• Branding
  • Graphic design
  • Marketing
  • User research
  • Social media outreach


  • Adobe Illustrator
  • Adobe Photoshop
  • Adobe InDesign
  • Branding
  • Marketing
  • Facebook, Instagram, Snapchat
  • Teamwork
  • Photography


  • Perry Ting
  • Diane Hahn
  • Cydel Subijano
  • David Yang
  • Meghan Connolly
  • Joyi Larasari
  • Bryanna McLoy
  • John Duch


Urban Movement is a non-audition dance club at Cal Poly San Luis Obispo. However, the club used to be called "Hip Hop Choreo Club", until it came under fire over social media for not properly "representing Hip Hop culture" and not responding "timely" to support the Black Student Union in Cal Poly's 2018 blackface incident. The name "Urban Movement" was created by the club's president as a better representation of the dance club as a part of urban dance culture, not hip-hop culture. As the creative director, I was tasked with Hip Hop Choreo Club's refresh and rebrand into its new identity.


  1. To rebrand Urban Movement as a club that represents urban dance culture as opposed to hip-hop culture
  2. To give Urban Movement an identity of all-inclusivity, community, growth, and passion for dance
  3. To develop consistent branding across all social media platforms
  4. Through clean and thought-out design techniques, present Urban Movement as Cal Poly's premier non-competitive dance community

Customer Research

We kicked off the branding by "mystery polling" students on various topics in regards to the club, without telling them what we would be using the responses for. This was an open poll to both club participants and non-members alike.

Below are select questions and respective answers from the poll:

The dancers that make up the club come from all different backgrounds, with different interests, favorites, and important memories from being a member. However, they unite over some other questions...

The dance club members shared a common interpretation of the club: its unity, its community, its non-competitive nature, and its members' passions for dance. After all, the club brought together students of such different backgrounds and interests. With this information in mind, we proceeded to iterate sketches for how the logo and branding would pan out.

Design: LOGO

Keeping in mind what we had learned from the customer research segment, we began sketching and brainstorming possible iterations and sketches.

For the next step, we proceeded to vectorize a select few that were voted on by our director board.

The following is the final iteration that we decided upon using. The branching roads curving towards the center represents the different backgrounds and paths of members prior to joining the club. The radial symmetry and the solid black/white coloring reflects the unity, community, and inclusivity of the club, bringing together the paths spiraling around. And of course, the letters "U" and "M" are merged together into a ligature symbol, representing the words "Urban Movement".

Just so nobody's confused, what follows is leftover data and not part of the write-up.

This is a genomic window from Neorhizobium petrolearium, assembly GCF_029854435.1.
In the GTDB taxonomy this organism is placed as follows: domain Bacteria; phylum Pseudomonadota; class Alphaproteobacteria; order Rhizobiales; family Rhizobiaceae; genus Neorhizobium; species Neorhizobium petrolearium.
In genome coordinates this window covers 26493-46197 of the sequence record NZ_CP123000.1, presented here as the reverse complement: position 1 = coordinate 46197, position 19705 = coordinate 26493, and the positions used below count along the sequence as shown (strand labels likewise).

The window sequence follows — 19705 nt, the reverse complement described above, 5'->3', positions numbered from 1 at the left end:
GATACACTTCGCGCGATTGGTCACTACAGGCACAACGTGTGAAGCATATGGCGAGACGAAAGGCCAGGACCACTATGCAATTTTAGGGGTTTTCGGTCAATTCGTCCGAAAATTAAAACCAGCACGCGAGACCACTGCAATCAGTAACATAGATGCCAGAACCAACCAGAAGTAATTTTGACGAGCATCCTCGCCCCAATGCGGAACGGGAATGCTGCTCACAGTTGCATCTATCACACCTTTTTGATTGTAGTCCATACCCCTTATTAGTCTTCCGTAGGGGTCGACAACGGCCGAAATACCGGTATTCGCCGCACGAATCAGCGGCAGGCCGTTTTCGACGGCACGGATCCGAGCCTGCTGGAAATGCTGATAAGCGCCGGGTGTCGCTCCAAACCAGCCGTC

Social media design

Here are select Facebook, Instagram, and Snapchat social media posts following the consistent branding guideline.

Apparel design

Here are select apparel pieces developed over the years.

Dance showcase "Illuminate"

In addition to the normal schedule of practices and performances, Urban Movement decided to unite the entire the Cal Poly dance community through a winter dance showcase called "Illuminate". We wanted to bring the plethora of talent among the student body into the spotlight, ranging from Chinese Student Association's Lion Dance Team to the Cal Poly Ballroom Team. I designed new branding peripherals to give Illuminate a unique voice slightly removed from Urban Movement.

Urban Movement in the wild

"Urban Movement" has now become a household name among the Cal Poly community, and you can catch glimpses of the logo across stickers, banners, and merchandise. However, one of the most recognizable outcomes of the rebrand was the handsign; a unique pose which resembles the logo and a member's proud dedication to dance.

What's next for Urban Movement?

I served as Urban Movement's Creative Director for two years, and in that time, turned its branding into a passion project of mine full of learning and experimentation. However, there are many merchandise drafts, social media campaigns, branding guidelines, and other ideas that I was never able to convert to reality. What I wasn't able to do with Urban Movement has formed the groundwork for many design ideas I've had over the years, and I strive constantly improve myself as a designer, looking back at this project as a benchmark for my progress.

While I may not design for Urban Movement anymore, it's exciting to see the club constantly evolve. In fact, they went through another rebrand, and now call themselves United in Movement. Read more about it here, and check them out on Facebook, Instagram, or YouTube!